Fandoms: Too Powerful?


Pragya Parmita
Illustration by Amanda Excell, Staff Illustrator

Great novels, TV shows, music, movies, and art have always invited appreciation and passion. Lately, however, there has been a rise in the prominence of fan communities, commonly known as fandoms. While fandoms have really been around since the earliest book clubs, they have certainly become more popularized in the past couple of years. Social media sites such as Tumblr, Reddit, and fan-fiction websites have made communication between fans of any given work much easier while also providing a platform for the creation and display of fan art.

These social media sites enable the formation of a community that is passionate about a particular work of art, and the community, in turn, fuels the passion its members feel for the work. Sometimes, that passion leads to the creation of beautiful fan art; other times, it leads to us taking the work of fiction a little too seriously. Tumblr user huffleluffagus admits that Tumblr has changed the way she feels about TV shows and books.

“I am more passionate about them now that I can talk about them with other obsessed people,” she said. Huffleluffagus also dedicates much of her time to running a play-by-post role-playing website that is inspired by the work of Tamora Pierce and set in the world of Pierce’s novels.

Tumblr has a large number of blogs dedicated specifically to one or multiple fandoms, and the majority of posts on these blogs are brilliant examples of digital fan art. Fans are willing to spend an enormous amount of time to create gif sets, digital artwork, drawings, and even fan-fiction that spans dozens of chapters and is sometimes longer than the original work itself. The driving force behind the creation of all this fan art is passion for the original work, passion that is certainly enflamed by the online fandom community. And, for the most part, this passion is constructive, and fan art is a creative outlet for emotions. But are those emotions always warranted? Do we sometimes forget that it’s only fiction?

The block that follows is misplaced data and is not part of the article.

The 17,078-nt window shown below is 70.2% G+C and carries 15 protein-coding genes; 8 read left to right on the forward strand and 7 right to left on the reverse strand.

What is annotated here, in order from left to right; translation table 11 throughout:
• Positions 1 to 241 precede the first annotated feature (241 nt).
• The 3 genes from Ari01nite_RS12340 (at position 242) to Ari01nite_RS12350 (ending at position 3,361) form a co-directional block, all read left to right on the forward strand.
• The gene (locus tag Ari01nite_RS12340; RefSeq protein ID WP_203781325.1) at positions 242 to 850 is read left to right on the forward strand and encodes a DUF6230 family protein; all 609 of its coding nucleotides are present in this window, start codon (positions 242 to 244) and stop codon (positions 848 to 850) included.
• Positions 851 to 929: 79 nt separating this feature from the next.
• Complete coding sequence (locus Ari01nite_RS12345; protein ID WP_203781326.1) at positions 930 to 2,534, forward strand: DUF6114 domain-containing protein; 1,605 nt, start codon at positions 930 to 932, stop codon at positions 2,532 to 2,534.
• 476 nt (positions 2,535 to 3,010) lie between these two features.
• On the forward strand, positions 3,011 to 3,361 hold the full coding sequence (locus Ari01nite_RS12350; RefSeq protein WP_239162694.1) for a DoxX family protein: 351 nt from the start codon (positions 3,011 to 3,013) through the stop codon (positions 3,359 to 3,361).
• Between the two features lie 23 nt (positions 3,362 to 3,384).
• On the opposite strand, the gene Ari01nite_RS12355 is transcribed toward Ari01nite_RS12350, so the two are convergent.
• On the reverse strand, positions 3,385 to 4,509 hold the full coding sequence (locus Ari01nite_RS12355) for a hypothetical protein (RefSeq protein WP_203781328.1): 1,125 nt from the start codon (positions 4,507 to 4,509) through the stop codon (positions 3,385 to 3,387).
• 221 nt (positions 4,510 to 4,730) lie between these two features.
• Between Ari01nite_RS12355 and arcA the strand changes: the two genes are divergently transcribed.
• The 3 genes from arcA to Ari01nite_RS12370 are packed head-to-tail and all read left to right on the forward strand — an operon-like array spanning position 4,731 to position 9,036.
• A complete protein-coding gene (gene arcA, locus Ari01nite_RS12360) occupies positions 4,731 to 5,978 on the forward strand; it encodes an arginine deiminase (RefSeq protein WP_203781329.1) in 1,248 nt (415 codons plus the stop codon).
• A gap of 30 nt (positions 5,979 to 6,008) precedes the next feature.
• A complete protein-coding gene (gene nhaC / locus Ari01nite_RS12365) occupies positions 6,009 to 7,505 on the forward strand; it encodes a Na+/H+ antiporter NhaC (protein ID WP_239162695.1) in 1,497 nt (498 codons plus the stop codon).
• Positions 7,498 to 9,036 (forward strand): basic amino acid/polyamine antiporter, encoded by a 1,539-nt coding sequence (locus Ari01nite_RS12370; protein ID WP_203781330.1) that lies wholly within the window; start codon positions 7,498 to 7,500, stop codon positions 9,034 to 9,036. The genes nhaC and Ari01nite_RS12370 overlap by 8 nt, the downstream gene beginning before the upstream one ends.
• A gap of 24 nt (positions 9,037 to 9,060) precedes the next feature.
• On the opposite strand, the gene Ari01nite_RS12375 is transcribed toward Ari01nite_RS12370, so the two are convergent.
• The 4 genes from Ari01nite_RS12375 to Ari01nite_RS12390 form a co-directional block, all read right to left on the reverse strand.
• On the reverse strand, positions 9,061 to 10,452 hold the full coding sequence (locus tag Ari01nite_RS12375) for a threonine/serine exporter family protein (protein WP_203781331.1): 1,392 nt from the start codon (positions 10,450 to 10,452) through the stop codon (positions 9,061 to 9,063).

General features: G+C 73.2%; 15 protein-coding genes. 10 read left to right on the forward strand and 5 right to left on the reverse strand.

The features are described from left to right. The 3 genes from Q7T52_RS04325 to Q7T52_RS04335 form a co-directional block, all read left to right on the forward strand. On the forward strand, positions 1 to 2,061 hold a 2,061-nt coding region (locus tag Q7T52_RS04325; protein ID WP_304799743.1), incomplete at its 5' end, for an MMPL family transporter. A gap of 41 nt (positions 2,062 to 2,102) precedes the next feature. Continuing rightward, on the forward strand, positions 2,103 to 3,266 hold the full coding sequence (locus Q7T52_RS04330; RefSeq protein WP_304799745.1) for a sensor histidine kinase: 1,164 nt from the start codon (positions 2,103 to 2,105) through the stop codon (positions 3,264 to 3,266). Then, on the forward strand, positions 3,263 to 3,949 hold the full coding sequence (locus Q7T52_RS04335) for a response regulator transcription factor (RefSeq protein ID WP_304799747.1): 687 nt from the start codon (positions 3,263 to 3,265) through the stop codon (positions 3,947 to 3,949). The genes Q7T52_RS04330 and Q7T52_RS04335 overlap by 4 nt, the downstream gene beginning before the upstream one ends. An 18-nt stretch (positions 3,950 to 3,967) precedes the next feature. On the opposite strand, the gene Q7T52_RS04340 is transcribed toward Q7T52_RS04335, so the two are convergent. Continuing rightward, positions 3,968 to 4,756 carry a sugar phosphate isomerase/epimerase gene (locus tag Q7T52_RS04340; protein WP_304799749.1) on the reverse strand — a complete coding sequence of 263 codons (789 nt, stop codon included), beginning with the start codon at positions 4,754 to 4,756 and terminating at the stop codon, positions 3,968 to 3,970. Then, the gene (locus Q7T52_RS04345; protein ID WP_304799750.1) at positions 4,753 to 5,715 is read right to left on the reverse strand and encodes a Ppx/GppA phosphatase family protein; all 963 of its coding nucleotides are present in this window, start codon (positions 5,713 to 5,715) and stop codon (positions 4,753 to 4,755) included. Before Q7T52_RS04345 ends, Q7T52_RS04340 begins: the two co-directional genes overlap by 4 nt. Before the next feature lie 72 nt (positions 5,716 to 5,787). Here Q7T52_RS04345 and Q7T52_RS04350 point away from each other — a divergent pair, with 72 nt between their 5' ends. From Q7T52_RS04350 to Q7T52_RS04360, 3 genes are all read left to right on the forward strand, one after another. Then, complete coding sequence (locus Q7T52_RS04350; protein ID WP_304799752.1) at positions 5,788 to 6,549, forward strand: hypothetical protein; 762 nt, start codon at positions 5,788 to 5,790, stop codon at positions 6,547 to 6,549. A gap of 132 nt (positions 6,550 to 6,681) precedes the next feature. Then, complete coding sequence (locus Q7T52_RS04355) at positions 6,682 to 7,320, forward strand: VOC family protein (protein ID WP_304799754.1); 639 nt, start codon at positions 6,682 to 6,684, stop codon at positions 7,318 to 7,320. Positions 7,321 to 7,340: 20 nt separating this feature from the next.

Through my own experience on Tumblr, I have witnessed arguments between different fandoms regarding the superiority of one over the other. I have also witnessed very heated arguments within a fandom itself when fans have contradictory opinions about characters or character relationships. I have read several (rather lengthy) posts, containing more expletives than sentences, immediately following a character death or a shocking event in a TV show or book. In general, I have noticed that we have started to become too personally invested in the lives of fictional characters and that the fandom actually encourages this fascination.

The question remains, however, of whether this fascination is excessive. While it makes sense that certain exemplary works of art emotionally affect people, and that people might want a little escape from everyday life by vicariously living through the characters of books and TV, the practice becomes unhealthy when we become so emotionally invested that we start abusing and bullying those who disagree with our opinions online.

It is even more troubling when the opinion of a fandom starts to affect the original work. ABC’s “Agents of S.H.I.E.L.D.” is essentially a revival of character Phil Coulson brought about by popular demand. Across the pond, writers Steven Moffat and Mark Gatiss often place characters Sherlock Holmes and John Watson in situations that suggest a relationship between them, even though the series establishes Watson as heterosexual, to placate the fans that “ship Johnlock” in the BBC series “Sherlock.”

So, while having a community to discuss TV shows, books, or movies is generally a positive thing, especially when such wonderful works of art result from these communities, we need to be careful how much power we allow these fandoms.

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